New Documentaries
Wojnarowicz (art, gay & lesbian, AIDS activism, censorship, David Wojnarowicz. Rotten Tomatoes: 97%. Metacritic: 90. A New York Times Critic’s Pick. From Glenn Kenny’s Times review: “Directed by Chris McKim, this exemplary documentary on the artist (which is also a mini-chronicle of the East Village art scene of 1970s and ’80s New York) takes advantage of Wojnarowicz’s penchant for self-documentation, drawing on the cassette journals he began keeping even before he was a fully formed creator. The documents Wojnarowicz maintained in this period, during which his art became inextricable from his activism, guide the viewer into the second American hellscape Wojnarowicz experienced: the AIDS epidemic.” Read more…)

Searching for Secret Heroes (blues musicians, musicology, Sam Charters)

RESCHEDULED (AGAIN)! The Sawtelles play the Best Video deck Sun., May 23, rather than Apr. 16 due to rain/cold forecast

UPDATE: The Sawtelles will play the Best Video Film & Cultural Center deck on Sunday, May 23, at 5 PM. This show was rescheduled due to predicted rain and cold for the original date of Friday, Apr. 16, and the rescheduled date of Apr. 25.

The Sawtelles play the Best Video Film & Cultural Center deck Friday, Apr. 16, starting at 5 PM.

Husband and wife duo Pete and Julie Riccio are the foundation of the Sawtelles. They have added a new texture to their palette in recent years with the addition of guitarist and saxophonist Richard Brown but will play this show as a duo. Their music is a balance of four elements: alternate-tuned guitar, stand-up drum kit (ala Velvet Underground’s Mo Tucker) and two voices. Peter plays guitar and Julie plays drums; they both sing. Their sparse but intricately arranged pop is as lush as it is captivatingly unique; what is played as important as what isn’t.

Their self-produced DYI philosophy aligns them more with the hand painted Sun Ra LP’s of 1950’s and 60’s then it does with those striving for mainstream commercial success.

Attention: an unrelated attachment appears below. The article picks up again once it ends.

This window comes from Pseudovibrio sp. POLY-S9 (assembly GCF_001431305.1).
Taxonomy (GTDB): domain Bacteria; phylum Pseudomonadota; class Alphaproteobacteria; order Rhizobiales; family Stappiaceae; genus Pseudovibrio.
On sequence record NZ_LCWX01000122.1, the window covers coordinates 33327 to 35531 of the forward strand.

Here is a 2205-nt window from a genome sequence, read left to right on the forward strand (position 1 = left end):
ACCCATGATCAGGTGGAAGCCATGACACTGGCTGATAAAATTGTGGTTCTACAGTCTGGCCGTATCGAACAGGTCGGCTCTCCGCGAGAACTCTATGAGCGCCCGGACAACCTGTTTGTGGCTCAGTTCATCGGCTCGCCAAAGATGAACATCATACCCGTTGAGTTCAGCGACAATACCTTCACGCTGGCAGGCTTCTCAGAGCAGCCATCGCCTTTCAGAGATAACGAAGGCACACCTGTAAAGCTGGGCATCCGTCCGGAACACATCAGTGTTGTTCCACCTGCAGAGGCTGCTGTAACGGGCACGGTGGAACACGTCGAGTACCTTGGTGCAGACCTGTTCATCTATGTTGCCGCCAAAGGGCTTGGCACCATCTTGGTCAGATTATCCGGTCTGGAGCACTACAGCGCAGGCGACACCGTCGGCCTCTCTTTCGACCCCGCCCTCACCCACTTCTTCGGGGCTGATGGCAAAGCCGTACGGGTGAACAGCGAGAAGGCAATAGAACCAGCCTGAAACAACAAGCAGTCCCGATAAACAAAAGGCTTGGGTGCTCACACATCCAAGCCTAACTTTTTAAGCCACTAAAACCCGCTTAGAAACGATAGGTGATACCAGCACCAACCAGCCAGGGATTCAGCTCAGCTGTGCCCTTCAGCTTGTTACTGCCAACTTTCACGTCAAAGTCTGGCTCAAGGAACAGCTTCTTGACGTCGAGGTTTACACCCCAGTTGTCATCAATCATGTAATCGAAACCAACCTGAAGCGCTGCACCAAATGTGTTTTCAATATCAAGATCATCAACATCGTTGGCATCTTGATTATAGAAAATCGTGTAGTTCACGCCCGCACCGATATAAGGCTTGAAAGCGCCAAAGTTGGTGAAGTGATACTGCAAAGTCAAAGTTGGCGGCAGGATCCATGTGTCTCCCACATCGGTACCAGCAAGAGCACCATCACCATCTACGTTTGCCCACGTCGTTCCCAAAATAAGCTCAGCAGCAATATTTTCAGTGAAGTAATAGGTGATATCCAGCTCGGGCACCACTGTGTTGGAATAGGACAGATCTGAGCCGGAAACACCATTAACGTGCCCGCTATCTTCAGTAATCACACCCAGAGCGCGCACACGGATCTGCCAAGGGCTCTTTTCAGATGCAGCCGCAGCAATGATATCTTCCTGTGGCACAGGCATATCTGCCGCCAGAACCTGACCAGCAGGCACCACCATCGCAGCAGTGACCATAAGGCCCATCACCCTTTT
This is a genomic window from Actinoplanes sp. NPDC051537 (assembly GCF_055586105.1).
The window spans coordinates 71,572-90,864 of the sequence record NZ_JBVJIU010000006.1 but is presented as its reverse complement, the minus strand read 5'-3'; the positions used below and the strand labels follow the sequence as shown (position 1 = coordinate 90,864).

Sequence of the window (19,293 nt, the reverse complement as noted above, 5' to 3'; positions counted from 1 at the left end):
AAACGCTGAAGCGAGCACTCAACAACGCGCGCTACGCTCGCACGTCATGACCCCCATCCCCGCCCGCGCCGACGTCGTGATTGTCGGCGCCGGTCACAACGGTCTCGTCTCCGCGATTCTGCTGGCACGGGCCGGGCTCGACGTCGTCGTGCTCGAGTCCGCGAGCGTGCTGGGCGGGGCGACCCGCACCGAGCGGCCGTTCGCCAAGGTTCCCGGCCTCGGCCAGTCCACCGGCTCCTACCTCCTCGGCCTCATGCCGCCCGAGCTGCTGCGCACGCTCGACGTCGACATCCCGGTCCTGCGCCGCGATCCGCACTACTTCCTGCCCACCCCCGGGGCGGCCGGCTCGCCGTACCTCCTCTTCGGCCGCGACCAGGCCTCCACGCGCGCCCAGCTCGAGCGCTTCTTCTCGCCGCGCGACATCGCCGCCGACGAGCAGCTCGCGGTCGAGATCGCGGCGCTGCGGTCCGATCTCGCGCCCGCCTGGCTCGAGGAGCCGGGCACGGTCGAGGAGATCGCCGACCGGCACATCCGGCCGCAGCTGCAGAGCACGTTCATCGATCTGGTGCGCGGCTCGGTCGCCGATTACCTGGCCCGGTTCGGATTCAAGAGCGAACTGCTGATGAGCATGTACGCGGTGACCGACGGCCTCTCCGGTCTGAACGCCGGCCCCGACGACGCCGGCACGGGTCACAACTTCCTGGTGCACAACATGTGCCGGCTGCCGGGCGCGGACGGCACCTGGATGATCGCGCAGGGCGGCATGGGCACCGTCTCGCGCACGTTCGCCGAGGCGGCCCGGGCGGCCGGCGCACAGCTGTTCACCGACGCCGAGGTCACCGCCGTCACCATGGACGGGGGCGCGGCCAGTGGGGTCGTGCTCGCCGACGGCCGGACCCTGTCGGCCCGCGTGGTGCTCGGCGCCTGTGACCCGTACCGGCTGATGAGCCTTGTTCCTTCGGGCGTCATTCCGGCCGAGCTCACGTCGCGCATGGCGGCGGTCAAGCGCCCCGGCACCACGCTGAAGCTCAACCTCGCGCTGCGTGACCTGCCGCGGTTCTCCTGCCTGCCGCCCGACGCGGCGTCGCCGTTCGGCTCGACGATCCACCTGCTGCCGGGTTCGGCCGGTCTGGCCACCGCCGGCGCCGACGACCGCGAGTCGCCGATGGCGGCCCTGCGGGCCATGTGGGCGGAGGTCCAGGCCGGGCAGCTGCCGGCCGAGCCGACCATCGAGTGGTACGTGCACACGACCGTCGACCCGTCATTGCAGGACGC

We ask respect for social distancing, please, and masks are mandatory. (Yes, you can lower them to take a drink but please raise them up again.)

No cover charge but please bring cash for the musicians’ tip jar. This has been a real hard time for musicians, almost all of whom have seen their live performance income dry up.

Click here for a complete listing of upcoming events.

The Fiddleheads play acoustic roots music Sat., May 22

The Fiddleheads plays the Best Video Film & Cultural Center deck on Sat., May 22, starting at 5 PM.

The Fiddleheads have been playing for contra dances, weddings and parties in New Haven and elsewhere in New England since 1978. The current musician lineup has been together for the past two decades and includes Willow Sirch on fiddle and viola; Jim Sirch on clawhammer banjo, bodhran, Irish flutes and whistles; Gary Wikfors on the mandolin, octave mandolin, nickelharpa and fiolharpa; and Norman Plankey on guitar.

Jim and Willow also play local Irish sessions, Gary plays Bluegrass and Scandinavian, and Norman is a stalwart of classic and Gypsy Swing (think Django Reinhardt). Together they offer a great, varied listening experience that draws from a range of traditions, and includes vocals as well as a lively instrumental mix. Whether you’re interests lie in Appalachian string band music, New England Contradance tunes, Celtic songs and tunes, Swing, or Scandinavian — you’re sure to find something to love.

The Best Video cafe will be open from 4-8 PM, serving coffee drinks, beer, and wine.

We ask respect for social distancing, please, and conscientiousness on masks. Not everybody is vaccinated yet and our venue wants to advise caution and consideration for others.

No cover charge but please bring cash for the musicians’ tip jar. This has been a real hard time for musicians, almost all of whom have seen their live performance income dry up.

Parking is available behind Best Video and on Thornton Street.